What Kubernetes is, what it isn’t, and How Can It Benefit Me?

So just what is Kubernetes?  Well first off, Kubernetes has to do with containers.  The official Kubernetes website defines it as Kubernetes (K8s) is an open-source system for automating deployment, scaling, and management of containerized applications. Containers have been a buzzword for a while now as many companies have transformed into a container-centric infrastructure to host their applications.  By doing so, it leaves behind the dependency on an underlying OS that adds complexity to virtualized host environments.  Segregated within its container, the application operates under the illusion that it is getting its own dedicated OS instance.  It’s also isolated from other applications hosted on the same server host.  Containers offer more than just application segregation.  Because container-based applications are independent of their host environment, you can distribute their self contained ecospheres around the world quickly and easily.  Containerization is based on a three-part strategy:

  • Transform an idea into a software application and package it
  • Distribute it where you want in a scalable fashion
  • Run it in its own isolated playground so it doesn’t interfere with other applications

Kubernetes is not a replacement for Docker

So let’s start out by saying what Kubernetes isn’t.  Kubernetes is not a replacement for Docker.  Kubernetes doesn’t create the actual containers themselves.  It provides a platform to manage them.   You don’t implement Kubernetes to create a container-centric infrastructure presence as Kubernetes is not a container hosting solution.  That’s what Docker does.  Docker is an open-source technology that makes it possible to run many applications on the same servers.  It also makes it easy to package and ship applications.  Millions of applications today reside within containers across the world and Docker has become the default container format.  Like Docker, Kubernetes is a portable, extensible, open-source platform.  What it does is make Docker better.  Because they operate in tandem, the two often become incorrectly infused together.  Kubernetes is a collaborative solution that you implement along with Docker.  It is important to note that Kubernetes will work with any containerization technology, but we will use Docker as the de facto example.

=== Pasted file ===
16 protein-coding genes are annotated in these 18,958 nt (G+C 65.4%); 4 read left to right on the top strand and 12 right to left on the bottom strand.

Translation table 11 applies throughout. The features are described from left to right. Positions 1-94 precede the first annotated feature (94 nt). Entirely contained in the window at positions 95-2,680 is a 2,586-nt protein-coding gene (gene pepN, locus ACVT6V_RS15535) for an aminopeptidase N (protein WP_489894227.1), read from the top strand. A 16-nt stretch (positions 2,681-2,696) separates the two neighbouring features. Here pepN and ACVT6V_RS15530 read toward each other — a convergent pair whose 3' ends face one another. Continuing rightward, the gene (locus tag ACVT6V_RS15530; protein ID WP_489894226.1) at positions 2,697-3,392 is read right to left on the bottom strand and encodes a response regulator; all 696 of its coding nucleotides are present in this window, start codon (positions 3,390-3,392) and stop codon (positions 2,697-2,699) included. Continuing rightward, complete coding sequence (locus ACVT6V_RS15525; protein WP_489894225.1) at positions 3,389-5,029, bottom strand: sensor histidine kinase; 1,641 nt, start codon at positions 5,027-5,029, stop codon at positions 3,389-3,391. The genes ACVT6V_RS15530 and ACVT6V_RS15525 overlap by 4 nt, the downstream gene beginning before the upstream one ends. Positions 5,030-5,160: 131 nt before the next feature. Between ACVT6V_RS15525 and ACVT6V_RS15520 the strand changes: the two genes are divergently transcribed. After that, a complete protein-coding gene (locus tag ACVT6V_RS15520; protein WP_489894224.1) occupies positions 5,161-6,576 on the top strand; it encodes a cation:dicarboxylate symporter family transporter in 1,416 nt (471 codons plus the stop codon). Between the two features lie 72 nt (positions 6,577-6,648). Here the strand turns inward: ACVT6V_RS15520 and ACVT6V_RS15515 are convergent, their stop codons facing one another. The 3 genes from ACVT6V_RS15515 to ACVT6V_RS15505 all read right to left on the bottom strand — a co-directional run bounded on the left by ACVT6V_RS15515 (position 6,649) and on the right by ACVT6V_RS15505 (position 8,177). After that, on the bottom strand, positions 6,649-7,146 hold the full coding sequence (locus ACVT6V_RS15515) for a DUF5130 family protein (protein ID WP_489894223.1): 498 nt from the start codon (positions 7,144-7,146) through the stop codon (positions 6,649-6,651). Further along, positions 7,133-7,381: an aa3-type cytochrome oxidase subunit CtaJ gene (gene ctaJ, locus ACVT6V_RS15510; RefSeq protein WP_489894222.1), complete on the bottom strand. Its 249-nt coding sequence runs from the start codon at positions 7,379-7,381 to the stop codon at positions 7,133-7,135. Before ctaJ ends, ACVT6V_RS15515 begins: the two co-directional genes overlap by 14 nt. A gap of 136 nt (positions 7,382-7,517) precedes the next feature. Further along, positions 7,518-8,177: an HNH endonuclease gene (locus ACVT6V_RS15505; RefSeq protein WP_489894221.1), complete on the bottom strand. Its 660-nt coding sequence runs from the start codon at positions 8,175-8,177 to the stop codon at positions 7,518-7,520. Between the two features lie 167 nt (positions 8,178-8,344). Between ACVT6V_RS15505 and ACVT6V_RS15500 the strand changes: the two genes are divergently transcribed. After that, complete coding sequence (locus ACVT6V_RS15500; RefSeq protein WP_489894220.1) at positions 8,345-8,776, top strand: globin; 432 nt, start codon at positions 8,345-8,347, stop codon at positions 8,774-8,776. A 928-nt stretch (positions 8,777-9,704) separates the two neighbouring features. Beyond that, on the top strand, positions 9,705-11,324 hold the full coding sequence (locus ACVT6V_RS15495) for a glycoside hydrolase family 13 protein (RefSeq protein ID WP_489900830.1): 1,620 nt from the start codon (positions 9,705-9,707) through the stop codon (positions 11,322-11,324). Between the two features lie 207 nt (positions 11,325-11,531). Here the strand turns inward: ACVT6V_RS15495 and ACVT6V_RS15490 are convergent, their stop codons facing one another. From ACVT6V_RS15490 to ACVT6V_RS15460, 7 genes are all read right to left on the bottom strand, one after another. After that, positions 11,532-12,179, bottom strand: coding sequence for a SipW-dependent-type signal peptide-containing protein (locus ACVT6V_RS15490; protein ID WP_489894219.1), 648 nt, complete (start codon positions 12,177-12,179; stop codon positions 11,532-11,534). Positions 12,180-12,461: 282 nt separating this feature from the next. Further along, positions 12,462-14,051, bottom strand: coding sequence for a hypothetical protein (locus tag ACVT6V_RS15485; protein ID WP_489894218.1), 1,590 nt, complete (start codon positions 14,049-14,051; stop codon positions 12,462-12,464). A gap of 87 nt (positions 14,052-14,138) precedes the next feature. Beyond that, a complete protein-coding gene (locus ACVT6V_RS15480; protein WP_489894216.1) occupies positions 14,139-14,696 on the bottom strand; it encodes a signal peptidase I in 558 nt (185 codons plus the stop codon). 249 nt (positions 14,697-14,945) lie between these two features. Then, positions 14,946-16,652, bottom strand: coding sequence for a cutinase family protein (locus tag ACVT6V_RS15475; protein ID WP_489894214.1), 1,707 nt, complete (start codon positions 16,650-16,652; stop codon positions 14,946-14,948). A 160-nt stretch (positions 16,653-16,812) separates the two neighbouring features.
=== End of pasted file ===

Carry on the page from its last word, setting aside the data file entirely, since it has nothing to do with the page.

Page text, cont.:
Kubernetes is an Orchestrator


So how does Kubernetes make Docker better?  Well, a key difference between the two is that Docker is a containerizing technology that makes applications easily shippable.  It provides a container based foundation for your application environment.  Kubernetes provides added features that are necessary in more complex multi-node environments.   

Kubernetes is an orchestrator in the same way that software defined networking or virtual server farms need a cluster to operate.  In fact, the name Kubernetes originates from Greek, meaning helmsman or pilot.  A big part of its orchestration is resource management.  Operating under a common resource management model, the components that makeup Kubernetes can work in conjunction to ensure that resources are neither underutilized nor oversubscribed.  The Kubernetes orchestrator also ensures proper load balancing in order to uniformly spread the application load across multiple cluster nodes.